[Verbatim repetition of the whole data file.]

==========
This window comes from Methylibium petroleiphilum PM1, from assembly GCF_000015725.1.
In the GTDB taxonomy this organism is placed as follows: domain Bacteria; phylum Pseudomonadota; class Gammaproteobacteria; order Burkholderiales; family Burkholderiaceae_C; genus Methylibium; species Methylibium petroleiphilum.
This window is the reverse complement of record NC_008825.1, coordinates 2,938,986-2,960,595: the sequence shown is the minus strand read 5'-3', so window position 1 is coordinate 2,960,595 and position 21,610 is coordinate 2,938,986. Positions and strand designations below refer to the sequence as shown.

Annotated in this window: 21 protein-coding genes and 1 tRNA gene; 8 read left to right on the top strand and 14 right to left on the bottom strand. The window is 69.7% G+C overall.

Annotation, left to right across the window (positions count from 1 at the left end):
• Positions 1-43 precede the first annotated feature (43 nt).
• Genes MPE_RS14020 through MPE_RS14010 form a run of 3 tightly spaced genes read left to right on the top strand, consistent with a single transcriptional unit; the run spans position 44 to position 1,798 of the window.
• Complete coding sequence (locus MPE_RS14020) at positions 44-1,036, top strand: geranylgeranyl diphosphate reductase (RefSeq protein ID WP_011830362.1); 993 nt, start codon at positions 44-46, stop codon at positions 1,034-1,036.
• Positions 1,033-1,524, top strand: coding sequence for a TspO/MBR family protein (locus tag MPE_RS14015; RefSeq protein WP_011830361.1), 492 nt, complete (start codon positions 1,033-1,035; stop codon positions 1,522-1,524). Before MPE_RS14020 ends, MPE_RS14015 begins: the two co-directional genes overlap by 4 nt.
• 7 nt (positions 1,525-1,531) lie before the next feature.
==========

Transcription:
This window comes from Methylibium petroleiphilum PM1, from assembly GCF_000015725.1.
In the GTDB taxonomy this organism is placed as follows: domain Bacteria; phylum Pseudomonadota; class Gammaproteobacteria; order Burkholderiales; family Burkholderiaceae_C; genus Methylibium; species Methylibium petroleiphilum.
This window is the reverse complement of record NC_008825.1, coordinates 2,938,986-2,960,595: the sequence shown is the minus strand read 5'-3', so window position 1 is coordinate 2,960,595 and position 21,610 is coordinate 2,938,986. Positions and strand designations below refer to the sequence as shown.

Annotated in this window: 21 protein-coding genes and 1 tRNA gene; 8 read left to right on the top strand and 14 right to left on the bottom strand. The window is 69.7% G+C overall.

Annotation, left to right across the window (positions count from 1 at the left end):
• Positions 1-43 precede the first annotated feature (43 nt).
• Genes MPE_RS14020 through MPE_RS14010 form a run of 3 tightly spaced genes read left to right on the top strand, consistent with a single transcriptional unit; the run spans position 44 to position 1,798 of the window.
• Complete coding sequence (locus MPE_RS14020) at positions 44-1,036, top strand: geranylgeranyl diphosphate reductase (RefSeq protein ID WP_011830362.1); 993 nt, start codon at positions 44-46, stop codon at positions 1,034-1,036.
• Positions 1,033-1,524, top strand: coding sequence for a TspO/MBR family protein (locus tag MPE_RS14015; RefSeq protein WP_011830361.1), 492 nt, complete (start codon positions 1,033-1,035; stop codon positions 1,522-1,524). Before MPE_RS14020 ends, MPE_RS14015 begins: the two co-directional genes overlap by 4 nt.
• 7 nt (positions 1,525-1,531) lie before the next feature.